But Brugge will have fixture congestion and Larin has come off the bench in each game, so the minutes should increase for Larin as the year continues. Plus, the former MLS Rookie of the Year (now known as Young Player of the Year) is comfortable in a two-striker setup and it’s a similar system to what Herdman deploys with Canada. That certainly can’t hurt.
Ike Ugbo’s pending return to Troyes in Ligue 1 should keep his World Cup spot safe for the time being. Ugbo scored five goals in 800 minutes after joining the club on loan from Genk in January, playing a major role in Troyes’ survival in the top flight.
There’s no reason why Ugbo can’t pick up where he left off and build on that output with a full season under his belt.
Basically guaranteed … Unless…
Scott Kennedy has been relegated to the bench to start the 2. Bundesliga season with Jahn Regensburg. Even when he’s checked into a match, it’s been at left back or in midfield.
Whether there’s a transfer on the horizon or he’s simply out of favor, that might affect Kennedy’s stock for the World Cup, even though he’s been excellent in his eight caps for Canada.
There was a lot of uncertainty regarding Steven Vitoria’s future after Moreirense was relegated to the Portuguese second division last season. Vitoria’s contract also expired in June.
That worried some Canadian fans because Vitoria’s knee injuries, especially at 35 years old, could’ve been deterrents for any potential suitors. Luckily, he landed at Chaves in the Portuguese Primeira Liga and should hold down the same backup role he had at Moreirense.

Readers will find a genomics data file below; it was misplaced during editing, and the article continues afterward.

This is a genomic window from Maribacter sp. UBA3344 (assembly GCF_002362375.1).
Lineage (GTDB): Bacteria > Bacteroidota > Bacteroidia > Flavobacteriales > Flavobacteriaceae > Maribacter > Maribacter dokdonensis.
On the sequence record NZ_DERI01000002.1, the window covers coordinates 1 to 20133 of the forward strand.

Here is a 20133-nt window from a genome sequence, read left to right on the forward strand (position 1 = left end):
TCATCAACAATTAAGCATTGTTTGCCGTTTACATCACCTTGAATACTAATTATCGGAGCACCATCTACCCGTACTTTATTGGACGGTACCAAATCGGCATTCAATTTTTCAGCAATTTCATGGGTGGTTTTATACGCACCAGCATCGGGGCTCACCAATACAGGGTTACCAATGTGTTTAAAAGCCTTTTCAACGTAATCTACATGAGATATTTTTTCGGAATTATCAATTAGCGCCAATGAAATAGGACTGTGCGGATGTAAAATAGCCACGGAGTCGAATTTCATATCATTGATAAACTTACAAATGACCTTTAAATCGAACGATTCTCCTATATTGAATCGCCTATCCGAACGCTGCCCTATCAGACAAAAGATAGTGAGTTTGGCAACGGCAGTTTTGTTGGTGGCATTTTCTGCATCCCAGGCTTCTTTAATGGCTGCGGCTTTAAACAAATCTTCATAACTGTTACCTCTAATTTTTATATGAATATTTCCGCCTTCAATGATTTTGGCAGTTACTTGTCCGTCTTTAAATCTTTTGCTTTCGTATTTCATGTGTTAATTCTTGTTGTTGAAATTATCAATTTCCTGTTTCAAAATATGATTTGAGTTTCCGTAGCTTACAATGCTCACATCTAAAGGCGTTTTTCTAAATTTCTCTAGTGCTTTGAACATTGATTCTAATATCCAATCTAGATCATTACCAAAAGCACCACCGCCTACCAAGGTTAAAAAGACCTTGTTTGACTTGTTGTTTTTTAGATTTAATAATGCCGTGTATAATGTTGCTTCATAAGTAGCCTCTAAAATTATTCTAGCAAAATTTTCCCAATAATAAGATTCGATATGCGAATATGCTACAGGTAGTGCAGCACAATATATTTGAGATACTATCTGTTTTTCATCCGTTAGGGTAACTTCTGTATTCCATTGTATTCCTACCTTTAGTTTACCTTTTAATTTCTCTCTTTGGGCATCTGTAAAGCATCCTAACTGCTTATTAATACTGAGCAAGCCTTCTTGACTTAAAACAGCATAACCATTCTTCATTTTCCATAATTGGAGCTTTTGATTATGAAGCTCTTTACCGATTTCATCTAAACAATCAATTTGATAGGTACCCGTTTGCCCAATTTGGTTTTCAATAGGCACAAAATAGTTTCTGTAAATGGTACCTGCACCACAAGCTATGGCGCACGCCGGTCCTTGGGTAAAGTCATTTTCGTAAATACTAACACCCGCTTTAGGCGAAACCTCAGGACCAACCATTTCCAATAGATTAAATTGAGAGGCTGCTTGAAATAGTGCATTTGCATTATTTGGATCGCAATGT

Of course, if Vitoria isn’t playing enough, that might put his starting job in question for the World Cup. But he should still be on the roster.
The glut of forwards, particularly out wide, makes it incredibly tough to whittle down the Canadian roster in that position.
Thankfully for Liam Millar, he’s an everyday starter for Basel in Switzerland after registering 10 goals and three assists in all competitions in 2021-22. That was his first consistent run in a top-flight European league at age 22, so this new campaign should be even better for the former Liverpool man.
If Kennedy misses out on Qatar due to a lack of playing time, Derek Cornelius is a capable replacement at left center back.
Cornelius featured in the squad for the final four windows of World Cup Qualifying but only made one start due to Kennedy’s form with Canada.
However, the ex-Whitecaps defender is a starter with Panetolikos in the Greek Super League, logging nearly 2700 minutes last year. He made tremendous strides with his distribution and defensive positioning, so there is an opportunity to crack the World Cup roster if everything lines up.